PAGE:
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Since its birth in the middle 20th century, Modern computers has been developed with exponential growth. Algorithms and softwares has been imporoved in parallel to the hardware developments. Both of these advancement provide us with a completely new tool for sciences.

In our group, we use supercomputers as experimentalists use big experimental equipments for solving various problems in statistical physics, solid state physics, and quantum manybody problems. This style of research is called "computational physics", as compared to other conventional styles: "theoretical physics" and "experimental physics". While theorists have been doing both modeling and model calculation, the computational physics is quite powerful for the latter, the model calculation.

Soon after the first modern computer was built, Alder and Weinright demonstrated the existence of a phase transition in a rather simple system consisting of hard spheres with no interaction. While it is not so obvious that only volume-exclution effect is sufficient for giving rise to a transition, this simulation clearly shows its existence. Another more recent example is a large scale simulation of the universe in its very early stage. Although the basic model (time-evolution equations) was known, it was impossible to solve it by hand (and pen, and paper, etc). Only after the computer simulation, all the details became clear and we can now see it as if the universe evolves just in front of our eyes.

Monte Carlo simulation of quantum systems

While researchers are trying to solve various problems by computers, they are also interested in the problem of computability itself. The P/NP problem, one of the most famous unsolved problems in modern methematics, may have a profound relation with some of physical problems. For example, it is extremely difficult to simulate obtain the 3-dimensional spin glasses, a typical frustrated system, around and below the spinglass transition temperature. This may be related to the fact that the 3D spin glass ground-state problem is NP hard. In addition, one often encounters so-called "negative sign problem" in computation of quantum manybody problems, such as quantum spin systems. Because of this difficulty, one cannot proceed much further even if the computer speed is increased by a factor of 100 or 1000. However, there are recent activities aiming at applying the most advanced experimental technologies to buiding a computer with a new paradigm, namely, the quantum computer. One of the promising candidate is the system of atoms cooled down by laser beams. In 1990s, such cold atom systems were shown to exhibit a Bose-Einstein condensation.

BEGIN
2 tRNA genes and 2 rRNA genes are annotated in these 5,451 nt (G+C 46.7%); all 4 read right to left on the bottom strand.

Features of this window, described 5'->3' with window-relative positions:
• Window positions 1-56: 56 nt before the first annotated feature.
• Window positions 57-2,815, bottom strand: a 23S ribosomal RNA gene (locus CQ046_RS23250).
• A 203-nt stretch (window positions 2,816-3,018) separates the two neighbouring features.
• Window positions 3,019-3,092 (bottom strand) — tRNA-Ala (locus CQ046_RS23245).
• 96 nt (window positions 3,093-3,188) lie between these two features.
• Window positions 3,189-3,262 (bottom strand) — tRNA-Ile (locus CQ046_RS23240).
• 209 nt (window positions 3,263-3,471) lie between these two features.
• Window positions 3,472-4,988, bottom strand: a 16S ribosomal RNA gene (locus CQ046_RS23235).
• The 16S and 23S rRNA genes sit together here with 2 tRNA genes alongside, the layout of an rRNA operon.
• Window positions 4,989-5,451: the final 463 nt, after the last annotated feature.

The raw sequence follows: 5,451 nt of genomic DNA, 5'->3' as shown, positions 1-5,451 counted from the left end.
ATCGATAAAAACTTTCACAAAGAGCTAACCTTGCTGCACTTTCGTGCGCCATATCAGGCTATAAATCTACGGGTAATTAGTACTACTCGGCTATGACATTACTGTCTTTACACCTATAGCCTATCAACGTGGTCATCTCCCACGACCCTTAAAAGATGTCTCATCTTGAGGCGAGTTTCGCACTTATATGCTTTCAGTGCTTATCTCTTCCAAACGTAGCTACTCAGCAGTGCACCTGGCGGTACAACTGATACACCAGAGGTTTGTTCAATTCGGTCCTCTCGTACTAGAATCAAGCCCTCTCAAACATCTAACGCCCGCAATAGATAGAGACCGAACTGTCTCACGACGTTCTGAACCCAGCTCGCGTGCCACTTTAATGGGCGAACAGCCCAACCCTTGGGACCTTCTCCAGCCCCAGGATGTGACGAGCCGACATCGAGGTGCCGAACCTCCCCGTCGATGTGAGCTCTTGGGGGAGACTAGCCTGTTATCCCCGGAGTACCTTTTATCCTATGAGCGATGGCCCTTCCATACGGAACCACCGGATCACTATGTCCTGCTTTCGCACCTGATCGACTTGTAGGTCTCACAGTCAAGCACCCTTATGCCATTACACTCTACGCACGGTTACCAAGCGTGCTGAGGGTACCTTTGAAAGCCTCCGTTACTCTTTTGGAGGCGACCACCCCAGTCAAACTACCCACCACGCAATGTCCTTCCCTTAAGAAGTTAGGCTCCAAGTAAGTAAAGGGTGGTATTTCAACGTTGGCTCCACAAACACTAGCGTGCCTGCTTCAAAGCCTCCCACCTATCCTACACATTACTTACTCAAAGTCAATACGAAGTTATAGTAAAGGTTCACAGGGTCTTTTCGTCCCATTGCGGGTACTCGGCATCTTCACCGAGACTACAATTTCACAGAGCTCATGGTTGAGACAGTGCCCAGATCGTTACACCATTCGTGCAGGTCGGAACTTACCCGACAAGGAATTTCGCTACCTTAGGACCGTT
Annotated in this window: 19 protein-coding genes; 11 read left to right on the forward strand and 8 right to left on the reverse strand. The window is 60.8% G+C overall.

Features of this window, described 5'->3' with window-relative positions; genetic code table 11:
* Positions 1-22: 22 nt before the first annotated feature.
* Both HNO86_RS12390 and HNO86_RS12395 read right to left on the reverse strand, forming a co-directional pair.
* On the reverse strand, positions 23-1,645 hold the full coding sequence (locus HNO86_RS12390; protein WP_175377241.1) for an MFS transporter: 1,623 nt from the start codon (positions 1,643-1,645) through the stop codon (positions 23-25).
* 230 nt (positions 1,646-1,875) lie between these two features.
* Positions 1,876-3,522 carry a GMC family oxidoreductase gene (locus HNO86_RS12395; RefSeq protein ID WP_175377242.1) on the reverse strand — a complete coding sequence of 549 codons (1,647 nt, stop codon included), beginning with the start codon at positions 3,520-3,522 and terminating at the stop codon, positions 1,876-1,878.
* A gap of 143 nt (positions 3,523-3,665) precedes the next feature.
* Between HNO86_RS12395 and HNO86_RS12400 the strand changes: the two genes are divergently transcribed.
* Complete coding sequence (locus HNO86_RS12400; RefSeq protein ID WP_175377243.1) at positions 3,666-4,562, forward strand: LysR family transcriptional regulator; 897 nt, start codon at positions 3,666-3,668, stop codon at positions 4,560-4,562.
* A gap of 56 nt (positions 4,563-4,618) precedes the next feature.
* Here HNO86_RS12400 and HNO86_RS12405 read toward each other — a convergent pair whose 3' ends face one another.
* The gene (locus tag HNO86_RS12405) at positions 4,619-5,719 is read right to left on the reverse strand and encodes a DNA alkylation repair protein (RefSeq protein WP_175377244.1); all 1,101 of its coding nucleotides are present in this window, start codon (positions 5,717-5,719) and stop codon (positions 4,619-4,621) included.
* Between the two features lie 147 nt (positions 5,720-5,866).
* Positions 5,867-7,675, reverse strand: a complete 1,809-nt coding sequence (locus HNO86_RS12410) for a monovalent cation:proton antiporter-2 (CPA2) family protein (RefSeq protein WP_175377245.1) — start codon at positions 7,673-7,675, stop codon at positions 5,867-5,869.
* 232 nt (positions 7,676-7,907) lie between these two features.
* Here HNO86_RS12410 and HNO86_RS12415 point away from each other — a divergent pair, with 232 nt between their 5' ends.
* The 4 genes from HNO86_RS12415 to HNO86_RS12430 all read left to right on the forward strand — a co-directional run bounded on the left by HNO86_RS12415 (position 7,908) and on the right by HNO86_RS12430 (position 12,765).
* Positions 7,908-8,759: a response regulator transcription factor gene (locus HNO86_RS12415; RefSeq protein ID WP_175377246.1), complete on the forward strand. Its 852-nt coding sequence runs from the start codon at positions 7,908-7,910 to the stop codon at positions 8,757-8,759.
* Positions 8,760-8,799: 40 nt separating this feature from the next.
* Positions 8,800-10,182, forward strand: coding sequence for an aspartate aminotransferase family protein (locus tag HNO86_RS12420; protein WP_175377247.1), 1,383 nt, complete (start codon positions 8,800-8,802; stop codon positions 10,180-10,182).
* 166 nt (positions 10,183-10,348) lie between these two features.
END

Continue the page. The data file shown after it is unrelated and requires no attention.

Computational physics is not only a powerful tool for solving complicated problem, but also a subject of active research. It is connected to some fundamental questions. In our group, we are trying to develop new methods and algorithms while solving various quantum many body problems by using them.